Membra Jesu Nostri

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Dietrich Buxtehude

Membra Jesu Nostri

BuxWV. 75

About this work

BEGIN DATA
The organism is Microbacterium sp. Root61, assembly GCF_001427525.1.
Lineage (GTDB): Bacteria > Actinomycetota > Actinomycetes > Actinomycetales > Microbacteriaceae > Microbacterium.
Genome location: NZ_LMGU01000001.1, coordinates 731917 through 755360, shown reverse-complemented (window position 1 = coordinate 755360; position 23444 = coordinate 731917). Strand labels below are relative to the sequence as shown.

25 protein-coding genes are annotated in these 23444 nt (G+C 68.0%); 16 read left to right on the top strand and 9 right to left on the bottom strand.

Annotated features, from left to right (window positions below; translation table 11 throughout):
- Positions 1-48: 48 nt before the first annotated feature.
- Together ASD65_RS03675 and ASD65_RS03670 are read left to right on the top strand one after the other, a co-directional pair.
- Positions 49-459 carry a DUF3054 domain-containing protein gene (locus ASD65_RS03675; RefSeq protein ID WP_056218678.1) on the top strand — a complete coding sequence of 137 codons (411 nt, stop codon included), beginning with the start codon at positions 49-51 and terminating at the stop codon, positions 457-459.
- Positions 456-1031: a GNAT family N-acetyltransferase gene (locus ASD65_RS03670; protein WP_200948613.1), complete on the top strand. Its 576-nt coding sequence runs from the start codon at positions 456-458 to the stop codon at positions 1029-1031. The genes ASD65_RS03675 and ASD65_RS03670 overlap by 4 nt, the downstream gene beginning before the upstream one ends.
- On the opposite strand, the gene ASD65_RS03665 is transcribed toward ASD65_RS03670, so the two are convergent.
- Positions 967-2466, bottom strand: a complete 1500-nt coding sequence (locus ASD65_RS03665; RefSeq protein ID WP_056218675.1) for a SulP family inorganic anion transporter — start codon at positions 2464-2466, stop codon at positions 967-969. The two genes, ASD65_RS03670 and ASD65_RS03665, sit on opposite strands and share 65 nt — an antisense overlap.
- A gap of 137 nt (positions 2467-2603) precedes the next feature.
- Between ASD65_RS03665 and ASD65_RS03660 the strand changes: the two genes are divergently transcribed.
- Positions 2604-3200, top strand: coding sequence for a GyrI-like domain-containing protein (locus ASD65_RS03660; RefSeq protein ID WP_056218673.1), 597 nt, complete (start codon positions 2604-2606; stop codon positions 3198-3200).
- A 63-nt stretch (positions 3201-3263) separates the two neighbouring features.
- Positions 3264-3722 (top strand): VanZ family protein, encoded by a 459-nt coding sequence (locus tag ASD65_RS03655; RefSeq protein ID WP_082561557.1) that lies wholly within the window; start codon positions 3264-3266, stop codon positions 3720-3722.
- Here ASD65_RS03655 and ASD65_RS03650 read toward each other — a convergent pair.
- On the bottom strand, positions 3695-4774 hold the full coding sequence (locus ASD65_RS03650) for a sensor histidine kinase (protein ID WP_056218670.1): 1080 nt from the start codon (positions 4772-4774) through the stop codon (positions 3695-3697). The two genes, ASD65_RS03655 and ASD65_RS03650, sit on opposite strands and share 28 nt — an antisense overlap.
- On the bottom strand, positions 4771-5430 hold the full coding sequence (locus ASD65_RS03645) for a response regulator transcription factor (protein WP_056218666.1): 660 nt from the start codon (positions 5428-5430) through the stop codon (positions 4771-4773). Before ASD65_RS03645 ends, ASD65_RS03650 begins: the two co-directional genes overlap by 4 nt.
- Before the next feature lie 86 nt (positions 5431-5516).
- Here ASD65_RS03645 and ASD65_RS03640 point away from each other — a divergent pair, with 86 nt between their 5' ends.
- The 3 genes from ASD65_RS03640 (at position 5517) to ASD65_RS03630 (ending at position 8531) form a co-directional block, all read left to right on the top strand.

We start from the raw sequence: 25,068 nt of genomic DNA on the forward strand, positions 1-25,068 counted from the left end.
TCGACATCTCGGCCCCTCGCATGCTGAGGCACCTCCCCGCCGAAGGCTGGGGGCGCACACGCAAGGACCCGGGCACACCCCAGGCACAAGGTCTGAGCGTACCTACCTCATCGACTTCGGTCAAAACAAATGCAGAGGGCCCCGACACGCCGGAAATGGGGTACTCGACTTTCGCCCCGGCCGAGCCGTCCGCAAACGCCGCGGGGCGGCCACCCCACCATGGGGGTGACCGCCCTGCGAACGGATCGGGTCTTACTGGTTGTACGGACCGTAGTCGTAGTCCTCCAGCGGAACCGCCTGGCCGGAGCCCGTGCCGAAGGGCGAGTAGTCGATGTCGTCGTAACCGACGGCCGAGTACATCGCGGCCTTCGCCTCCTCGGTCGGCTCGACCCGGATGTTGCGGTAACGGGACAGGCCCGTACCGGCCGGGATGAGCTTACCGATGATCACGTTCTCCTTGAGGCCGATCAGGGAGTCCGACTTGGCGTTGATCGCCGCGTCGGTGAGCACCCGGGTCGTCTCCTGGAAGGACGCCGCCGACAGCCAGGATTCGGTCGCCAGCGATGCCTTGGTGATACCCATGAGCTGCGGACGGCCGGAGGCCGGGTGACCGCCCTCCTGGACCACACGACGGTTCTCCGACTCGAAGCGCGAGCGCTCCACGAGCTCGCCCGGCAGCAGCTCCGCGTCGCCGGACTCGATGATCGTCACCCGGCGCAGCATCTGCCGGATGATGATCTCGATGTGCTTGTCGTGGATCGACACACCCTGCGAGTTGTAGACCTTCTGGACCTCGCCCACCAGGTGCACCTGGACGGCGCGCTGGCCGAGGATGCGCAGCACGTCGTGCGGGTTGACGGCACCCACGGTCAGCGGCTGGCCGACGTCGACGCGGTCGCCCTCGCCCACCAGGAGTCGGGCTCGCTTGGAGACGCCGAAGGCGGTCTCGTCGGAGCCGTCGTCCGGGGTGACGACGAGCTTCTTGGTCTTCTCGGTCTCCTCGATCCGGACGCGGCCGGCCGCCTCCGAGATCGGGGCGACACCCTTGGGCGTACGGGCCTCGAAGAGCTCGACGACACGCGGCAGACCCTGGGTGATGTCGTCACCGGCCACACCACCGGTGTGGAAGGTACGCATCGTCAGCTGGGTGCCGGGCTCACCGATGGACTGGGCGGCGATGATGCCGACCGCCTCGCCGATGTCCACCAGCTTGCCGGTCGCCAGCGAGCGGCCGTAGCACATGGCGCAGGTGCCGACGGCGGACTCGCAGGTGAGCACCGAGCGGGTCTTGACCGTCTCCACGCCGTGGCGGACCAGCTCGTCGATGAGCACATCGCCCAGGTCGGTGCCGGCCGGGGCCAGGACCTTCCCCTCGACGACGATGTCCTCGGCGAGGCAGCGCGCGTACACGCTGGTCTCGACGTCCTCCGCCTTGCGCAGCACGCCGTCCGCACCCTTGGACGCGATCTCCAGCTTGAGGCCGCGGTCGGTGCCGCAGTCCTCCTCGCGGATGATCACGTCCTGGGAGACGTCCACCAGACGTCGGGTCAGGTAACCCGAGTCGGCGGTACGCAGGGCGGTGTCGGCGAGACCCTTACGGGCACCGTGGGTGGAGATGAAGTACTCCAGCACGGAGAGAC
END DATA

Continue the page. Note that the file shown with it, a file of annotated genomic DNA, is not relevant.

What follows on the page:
The largest extant work by the brilliant organist-composer of the St, Mary Church of Lübeck, Germany. A Passion cycle for chorus, solo voices and chamber orchestra, the structural form of this work (7 cantatas X 6 interior parts in each, with 3 arias or half-strophes, two for solo voice and one for vocal trio; and the 7 key centers) follows, with additional Old Testament quotes, the seven-part schema of a medieval poem, the "Rhythmica oratio ad unum quodlibet membrorum Christi patientis et a cruce pendentis" ascribed to Bernard of Clairvaux, which contains seven mystical meditations on the different parts of the crucified Jesus's body: I. Ad Pedes (To The Feet) in c-minor, opening with a sonata for strings, with a tenor cry "Salve" followed by a moving five-part choral response; II. Ad Genua (To The Knees) in E-flat major, opens with a mysterious "Sonata in Tremulo" with the strings slowly approaching as if from nowhere with a pulsing cycle of extraordinarly modulating chords, as if circling in the air it almost disappears, and then approaches again to cadence, when the choir takes over on the same progression in canon, followed by tenor and contralto arias and a trio; III. Ad Manus (To the Hands) in g-minor, in which the voices echo the opening string sonata with imitation of the constant alternation between slow, suspended, and twisting passages expressing feelings of pathos, and strong, faster, declamatory choruses; IV. Ad Latus (To the Side) in d-minor, opening with a simple sonata in 6/4 time around a bridge of suspensions (a compositional device perfected by J.S. Bach), and continuing with chorus, soprano aria and trio with some unusual modulations; V. Ad Pectus (To the Chest) in a-minor, with a vocal trio instead of chorus delivering the text; VI. Ad Cor (To the Heart) is scored for an unusual quintet of viol de gambas with harpsichord continuo, adding a muted, interior texture to the deeply moving passages; VII. Ad Faciem (To the Face) returning to c-minor, brings back the choir for several magnificient passages, including a joyous "Amen" chorus in 6/4 time.